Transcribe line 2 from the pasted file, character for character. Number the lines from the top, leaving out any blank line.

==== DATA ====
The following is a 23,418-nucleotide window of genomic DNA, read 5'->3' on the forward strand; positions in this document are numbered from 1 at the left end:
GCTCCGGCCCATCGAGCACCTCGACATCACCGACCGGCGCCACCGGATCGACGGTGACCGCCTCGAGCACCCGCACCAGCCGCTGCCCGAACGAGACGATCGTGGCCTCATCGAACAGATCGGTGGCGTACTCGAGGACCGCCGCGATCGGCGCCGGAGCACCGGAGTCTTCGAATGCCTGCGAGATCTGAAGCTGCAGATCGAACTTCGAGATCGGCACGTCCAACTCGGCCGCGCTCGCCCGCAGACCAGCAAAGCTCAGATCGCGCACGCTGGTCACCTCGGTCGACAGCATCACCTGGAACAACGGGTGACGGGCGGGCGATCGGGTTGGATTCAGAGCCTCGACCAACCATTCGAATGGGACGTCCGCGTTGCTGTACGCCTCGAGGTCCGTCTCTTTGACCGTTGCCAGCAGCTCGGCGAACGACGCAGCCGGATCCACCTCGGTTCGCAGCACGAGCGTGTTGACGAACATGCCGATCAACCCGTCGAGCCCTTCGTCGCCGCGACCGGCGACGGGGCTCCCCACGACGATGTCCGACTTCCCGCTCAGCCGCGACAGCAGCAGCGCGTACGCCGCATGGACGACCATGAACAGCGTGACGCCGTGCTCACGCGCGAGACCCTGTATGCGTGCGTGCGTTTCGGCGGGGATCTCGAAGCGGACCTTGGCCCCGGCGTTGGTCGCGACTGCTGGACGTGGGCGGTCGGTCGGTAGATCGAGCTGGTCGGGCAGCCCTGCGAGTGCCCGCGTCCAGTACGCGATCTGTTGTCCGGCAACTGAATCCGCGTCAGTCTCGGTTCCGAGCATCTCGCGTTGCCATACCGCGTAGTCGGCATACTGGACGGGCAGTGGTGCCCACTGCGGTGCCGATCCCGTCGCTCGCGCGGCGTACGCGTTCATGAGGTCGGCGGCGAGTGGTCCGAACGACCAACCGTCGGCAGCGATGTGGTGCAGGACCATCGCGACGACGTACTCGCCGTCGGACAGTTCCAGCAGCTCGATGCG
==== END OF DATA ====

GCTCCGGCCCATCGAGCACCTCGACATCACCGACCGGCGCCACCGGATCGACGGTGACCGCCTCGAGCACCCGCACCAGCCGCTGCCCGAACGAGACGATCGTGGCCTCATCGAACAGATCGGTGGCGTACTCGAGGACCGCCGCGATCGGCGCCGGAGCACCGGAGTCTTCGAATGCCTGCGAGATCTGAAGCTGCAGATCGAACTTCGAGATCGGCACGTCCAACTCGGCCGCGCTCGCCCGCAGACCAGCAAAGCTCAGATCGCGCACGCTGGTCACCTCGGTCGACAGCATCACCTGGAACAACGGGTGACGGGCGGGCGATCGGGTTGGATTCAGAGCCTCGACCAACCATTCGAATGGGACGTCCGCGTTGCTGTACGCCTCGAGGTCCGTCTCTTTGACCGTTGCCAGCAGCTCGGCGAACGACGCAGCCGGATCCACCTCGGTTCGCAGCACGAGCGTGTTGACGAACATGCCGATCAACCCGTCGAGCCCTTCGTCGCCGCGACCGGCGACGGGGCTCCCCACGACGATGTCCGACTTCCCGCTCAGCCGCGACAGCAGCAGCGCGTACGCCGCATGGACGACCATGAACAGCGTGACGCCGTGCTCACGCGCGAGACCCTGTATGCGTGCGTGCGTTTCGGCGGGGATCTCGAAGCGGACCTTGGCCCCGGCGTTGGTCGCGACTGCTGGACGTGGGCGGTCGGTCGGTAGATCGAGCTGGTCGGGCAGCCCTGCGAGTGCCCGCGTCCAGTACGCGATCTGTTGTCCGGCAACTGAATCCGCGTCAGTCTCGGTTCCGAGCATCTCGCGTTGCCATACCGCGTAGTCGGCATACTGGACGGGCAGTGGTGCCCACTGCGGTGCCGATCCCGTCGCTCGCGCGGCGTACGCGTTCATGAGGTCGGCGGCGAGTGGTCCGAACGACCAACCGTCGGCAGCGATGTGGTGCAGGACCATCGCGACGACGTACTCGCCGTCGGACAGTTCCAGCAGCTCGATGCG